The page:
After a few nights in Hogsback, it’s time to press on. Welcome to the Wild Coast! – also known as the Transkei, the name of an apartheid-era “homeland”.

The Transkei is steeped in Xhosa culture, and promises adventures for some and a good time for all.



  • IMPORTANT NOTE: in this particular part of South Africa you will receive offers to buy “Swazi”, “wacky tabacky” or magic mushrooms at practically every turn. It is important to know that the government sprays the “herbal tobacco” fields by helicopter, so if you happen to get a headache while relaxing with your friends, stop and toss the lot. If you decide to munch on a mushroom, be 100% sure you know how to tell the difference between edible and poisonous – the locals that sell the stuff don’t always go for quality. Last, take note that SA laws against drug use are very strict – and you don’t want to end up in an SA jail. ‘Nuff said.


From volleyball to booze croozes to sundowners at the beach, Cintsa is the perfect place to start your Wild Coast adventure. The Baz Bus drops us off right at the doorstep of Buccaneers Backpackers – which has a very generous “free wine” policy on many of its outings – and after a quick tour get ready to stay longer than you planned. Just down the road is Nkwenkwezi private game reserve, where you can go for horse rides (book at Buccaneers), and Cintsa East School, where you can spend some time volunteering.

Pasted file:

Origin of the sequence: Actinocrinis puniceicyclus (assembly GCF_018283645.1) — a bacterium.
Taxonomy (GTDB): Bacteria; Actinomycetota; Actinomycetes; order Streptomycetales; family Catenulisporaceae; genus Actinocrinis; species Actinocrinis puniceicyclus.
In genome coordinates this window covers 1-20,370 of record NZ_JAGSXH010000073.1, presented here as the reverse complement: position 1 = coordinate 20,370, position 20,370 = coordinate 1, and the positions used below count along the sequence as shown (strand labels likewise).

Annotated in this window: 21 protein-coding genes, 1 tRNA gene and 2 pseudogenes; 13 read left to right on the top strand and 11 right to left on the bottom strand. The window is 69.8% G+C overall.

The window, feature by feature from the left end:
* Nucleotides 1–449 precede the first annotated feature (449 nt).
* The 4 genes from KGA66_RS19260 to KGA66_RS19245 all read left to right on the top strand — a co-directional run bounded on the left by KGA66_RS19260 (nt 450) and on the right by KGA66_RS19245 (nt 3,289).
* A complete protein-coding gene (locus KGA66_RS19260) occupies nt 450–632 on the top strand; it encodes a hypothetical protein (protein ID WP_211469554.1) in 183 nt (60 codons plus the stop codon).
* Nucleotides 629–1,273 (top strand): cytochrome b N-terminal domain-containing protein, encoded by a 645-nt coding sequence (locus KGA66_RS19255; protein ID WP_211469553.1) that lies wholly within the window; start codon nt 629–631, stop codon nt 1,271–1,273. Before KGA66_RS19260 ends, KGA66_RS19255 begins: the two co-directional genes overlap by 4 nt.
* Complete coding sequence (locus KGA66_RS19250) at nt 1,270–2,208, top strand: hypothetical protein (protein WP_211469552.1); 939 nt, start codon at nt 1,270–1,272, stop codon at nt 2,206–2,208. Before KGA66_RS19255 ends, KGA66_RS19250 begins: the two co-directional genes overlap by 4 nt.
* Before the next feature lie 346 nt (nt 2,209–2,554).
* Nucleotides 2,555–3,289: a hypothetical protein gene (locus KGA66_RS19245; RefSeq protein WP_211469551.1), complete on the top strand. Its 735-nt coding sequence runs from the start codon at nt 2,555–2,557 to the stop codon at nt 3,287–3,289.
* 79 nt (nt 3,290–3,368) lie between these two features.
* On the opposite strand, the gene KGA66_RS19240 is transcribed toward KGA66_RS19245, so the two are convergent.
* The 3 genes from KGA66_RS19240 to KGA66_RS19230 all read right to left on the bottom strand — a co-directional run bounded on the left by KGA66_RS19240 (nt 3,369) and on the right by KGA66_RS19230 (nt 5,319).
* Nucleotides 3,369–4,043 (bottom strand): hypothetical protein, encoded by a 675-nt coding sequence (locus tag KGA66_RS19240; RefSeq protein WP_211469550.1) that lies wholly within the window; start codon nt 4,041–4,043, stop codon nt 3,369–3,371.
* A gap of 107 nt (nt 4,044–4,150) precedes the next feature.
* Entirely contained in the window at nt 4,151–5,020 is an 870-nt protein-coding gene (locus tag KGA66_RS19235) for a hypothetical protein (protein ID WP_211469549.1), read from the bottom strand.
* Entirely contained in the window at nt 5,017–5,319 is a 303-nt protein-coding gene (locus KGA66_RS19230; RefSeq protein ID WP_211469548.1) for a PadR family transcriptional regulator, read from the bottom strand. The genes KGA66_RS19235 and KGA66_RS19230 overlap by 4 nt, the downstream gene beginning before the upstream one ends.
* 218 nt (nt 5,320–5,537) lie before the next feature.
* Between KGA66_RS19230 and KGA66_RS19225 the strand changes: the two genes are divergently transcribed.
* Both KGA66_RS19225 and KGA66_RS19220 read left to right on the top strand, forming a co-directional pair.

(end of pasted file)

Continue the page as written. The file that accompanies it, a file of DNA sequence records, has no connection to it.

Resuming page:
• Where to Stay in Cintsa: Buccaneers Backpackers, of course! Free evening activities with free wine, party every night in the bar and great dinners. Given its title of “the best backpackers in South Africa”, offering every kind of Transkei adventure Buccaneers has something for everyone.